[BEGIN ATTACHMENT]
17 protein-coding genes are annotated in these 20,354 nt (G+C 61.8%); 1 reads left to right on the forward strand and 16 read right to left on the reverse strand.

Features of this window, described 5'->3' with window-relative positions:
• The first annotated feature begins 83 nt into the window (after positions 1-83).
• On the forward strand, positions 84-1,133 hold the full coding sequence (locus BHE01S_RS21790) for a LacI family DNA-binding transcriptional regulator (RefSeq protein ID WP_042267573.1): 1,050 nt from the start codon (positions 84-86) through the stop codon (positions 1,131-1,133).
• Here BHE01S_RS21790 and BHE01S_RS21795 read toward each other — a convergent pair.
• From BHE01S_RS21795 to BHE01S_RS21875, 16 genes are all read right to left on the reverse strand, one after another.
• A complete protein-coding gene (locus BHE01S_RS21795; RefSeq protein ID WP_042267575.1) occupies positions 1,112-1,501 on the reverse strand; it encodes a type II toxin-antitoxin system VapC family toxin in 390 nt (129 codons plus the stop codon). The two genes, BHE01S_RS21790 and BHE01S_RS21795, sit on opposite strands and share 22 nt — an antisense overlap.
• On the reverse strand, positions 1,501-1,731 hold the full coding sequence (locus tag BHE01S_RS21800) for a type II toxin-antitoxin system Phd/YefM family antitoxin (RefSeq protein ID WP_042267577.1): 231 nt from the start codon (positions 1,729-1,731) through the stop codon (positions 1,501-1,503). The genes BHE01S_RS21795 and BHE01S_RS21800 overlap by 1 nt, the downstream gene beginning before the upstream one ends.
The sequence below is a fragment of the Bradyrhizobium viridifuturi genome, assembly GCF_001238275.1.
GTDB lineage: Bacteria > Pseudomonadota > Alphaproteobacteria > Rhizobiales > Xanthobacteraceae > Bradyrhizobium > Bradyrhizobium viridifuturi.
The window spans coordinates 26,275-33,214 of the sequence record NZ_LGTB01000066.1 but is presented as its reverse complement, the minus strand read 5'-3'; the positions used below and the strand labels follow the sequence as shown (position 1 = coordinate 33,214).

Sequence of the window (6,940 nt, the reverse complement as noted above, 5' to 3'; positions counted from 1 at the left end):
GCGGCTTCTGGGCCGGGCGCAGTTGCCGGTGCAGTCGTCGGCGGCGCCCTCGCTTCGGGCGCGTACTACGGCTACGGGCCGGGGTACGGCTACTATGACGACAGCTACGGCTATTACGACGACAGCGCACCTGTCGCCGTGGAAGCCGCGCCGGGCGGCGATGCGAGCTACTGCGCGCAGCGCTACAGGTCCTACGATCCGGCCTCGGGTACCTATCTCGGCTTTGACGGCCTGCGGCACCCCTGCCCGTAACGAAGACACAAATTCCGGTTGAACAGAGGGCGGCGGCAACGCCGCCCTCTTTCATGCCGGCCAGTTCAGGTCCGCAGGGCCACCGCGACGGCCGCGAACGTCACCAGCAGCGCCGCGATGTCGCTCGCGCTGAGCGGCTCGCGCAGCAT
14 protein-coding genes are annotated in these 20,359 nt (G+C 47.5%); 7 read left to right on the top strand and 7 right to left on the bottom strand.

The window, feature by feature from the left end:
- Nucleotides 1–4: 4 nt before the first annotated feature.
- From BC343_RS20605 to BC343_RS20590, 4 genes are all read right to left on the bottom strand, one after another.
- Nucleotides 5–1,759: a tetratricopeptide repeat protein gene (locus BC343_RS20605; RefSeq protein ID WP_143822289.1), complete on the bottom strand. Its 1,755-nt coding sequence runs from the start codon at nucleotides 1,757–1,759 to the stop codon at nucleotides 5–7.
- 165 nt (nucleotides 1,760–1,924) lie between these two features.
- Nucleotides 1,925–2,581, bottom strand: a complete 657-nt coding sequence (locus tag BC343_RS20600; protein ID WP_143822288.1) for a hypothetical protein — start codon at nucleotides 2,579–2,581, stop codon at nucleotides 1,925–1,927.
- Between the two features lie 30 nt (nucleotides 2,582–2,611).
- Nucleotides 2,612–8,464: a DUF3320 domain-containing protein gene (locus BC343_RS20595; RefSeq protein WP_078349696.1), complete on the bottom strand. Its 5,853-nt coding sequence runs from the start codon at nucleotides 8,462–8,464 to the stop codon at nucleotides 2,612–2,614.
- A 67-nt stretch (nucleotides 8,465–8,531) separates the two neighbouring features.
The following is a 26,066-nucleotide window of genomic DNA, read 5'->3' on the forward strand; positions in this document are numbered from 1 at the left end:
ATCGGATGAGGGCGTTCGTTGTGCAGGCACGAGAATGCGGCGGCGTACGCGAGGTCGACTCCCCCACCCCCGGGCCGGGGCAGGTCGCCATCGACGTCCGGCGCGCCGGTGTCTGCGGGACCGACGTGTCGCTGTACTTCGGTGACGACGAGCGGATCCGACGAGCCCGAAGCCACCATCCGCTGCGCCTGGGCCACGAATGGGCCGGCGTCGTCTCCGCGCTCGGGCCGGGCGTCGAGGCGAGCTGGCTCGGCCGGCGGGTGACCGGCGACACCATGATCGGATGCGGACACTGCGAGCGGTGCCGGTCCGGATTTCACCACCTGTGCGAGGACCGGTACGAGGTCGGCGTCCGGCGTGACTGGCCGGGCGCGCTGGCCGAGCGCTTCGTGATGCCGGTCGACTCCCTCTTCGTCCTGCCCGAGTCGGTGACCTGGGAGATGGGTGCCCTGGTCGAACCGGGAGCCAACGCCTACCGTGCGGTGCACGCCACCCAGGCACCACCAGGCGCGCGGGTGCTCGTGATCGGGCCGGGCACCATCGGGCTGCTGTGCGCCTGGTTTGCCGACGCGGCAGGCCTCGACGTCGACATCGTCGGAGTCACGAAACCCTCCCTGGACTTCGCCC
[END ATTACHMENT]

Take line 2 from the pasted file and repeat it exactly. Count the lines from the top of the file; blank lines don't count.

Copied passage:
Features of this window, described 5'->3' with window-relative positions: